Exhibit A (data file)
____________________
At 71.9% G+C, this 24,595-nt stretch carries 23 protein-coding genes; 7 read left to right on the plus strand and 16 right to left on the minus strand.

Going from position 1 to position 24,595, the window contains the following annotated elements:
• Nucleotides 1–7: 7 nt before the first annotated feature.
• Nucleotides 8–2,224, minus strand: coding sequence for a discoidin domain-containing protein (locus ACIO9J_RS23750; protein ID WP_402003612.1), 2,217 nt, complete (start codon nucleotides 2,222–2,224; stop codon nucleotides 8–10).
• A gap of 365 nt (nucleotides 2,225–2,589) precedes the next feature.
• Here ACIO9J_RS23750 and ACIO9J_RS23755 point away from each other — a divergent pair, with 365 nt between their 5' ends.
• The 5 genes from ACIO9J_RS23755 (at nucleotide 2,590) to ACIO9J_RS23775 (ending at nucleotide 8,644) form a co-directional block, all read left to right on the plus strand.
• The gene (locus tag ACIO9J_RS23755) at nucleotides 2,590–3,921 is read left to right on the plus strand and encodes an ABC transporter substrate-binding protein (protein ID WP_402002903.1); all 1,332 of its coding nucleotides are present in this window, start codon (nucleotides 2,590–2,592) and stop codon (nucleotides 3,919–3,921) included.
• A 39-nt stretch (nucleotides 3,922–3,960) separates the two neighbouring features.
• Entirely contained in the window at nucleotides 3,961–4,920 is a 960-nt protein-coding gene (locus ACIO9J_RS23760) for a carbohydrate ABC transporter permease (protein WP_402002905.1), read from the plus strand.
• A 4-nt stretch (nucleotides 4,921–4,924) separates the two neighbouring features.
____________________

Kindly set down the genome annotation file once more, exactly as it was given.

At 71.9% G+C, this 24,595-nt stretch carries 23 protein-coding genes; 7 read left to right on the plus strand and 16 right to left on the minus strand.

Going from position 1 to position 24,595, the window contains the following annotated elements:
• Nucleotides 1–7: 7 nt before the first annotated feature.
• Nucleotides 8–2,224, minus strand: coding sequence for a discoidin domain-containing protein (locus ACIO9J_RS23750; protein ID WP_402003612.1), 2,217 nt, complete (start codon nucleotides 2,222–2,224; stop codon nucleotides 8–10).
• A gap of 365 nt (nucleotides 2,225–2,589) precedes the next feature.
• Here ACIO9J_RS23750 and ACIO9J_RS23755 point away from each other — a divergent pair, with 365 nt between their 5' ends.
• The 5 genes from ACIO9J_RS23755 (at nucleotide 2,590) to ACIO9J_RS23775 (ending at nucleotide 8,644) form a co-directional block, all read left to right on the plus strand.
• The gene (locus tag ACIO9J_RS23755) at nucleotides 2,590–3,921 is read left to right on the plus strand and encodes an ABC transporter substrate-binding protein (protein ID WP_402002903.1); all 1,332 of its coding nucleotides are present in this window, start codon (nucleotides 2,590–2,592) and stop codon (nucleotides 3,919–3,921) included.
• A 39-nt stretch (nucleotides 3,922–3,960) separates the two neighbouring features.
• Entirely contained in the window at nucleotides 3,961–4,920 is a 960-nt protein-coding gene (locus ACIO9J_RS23760) for a carbohydrate ABC transporter permease (protein WP_402002905.1), read from the plus strand.
• A 4-nt stretch (nucleotides 4,921–4,924) separates the two neighbouring features.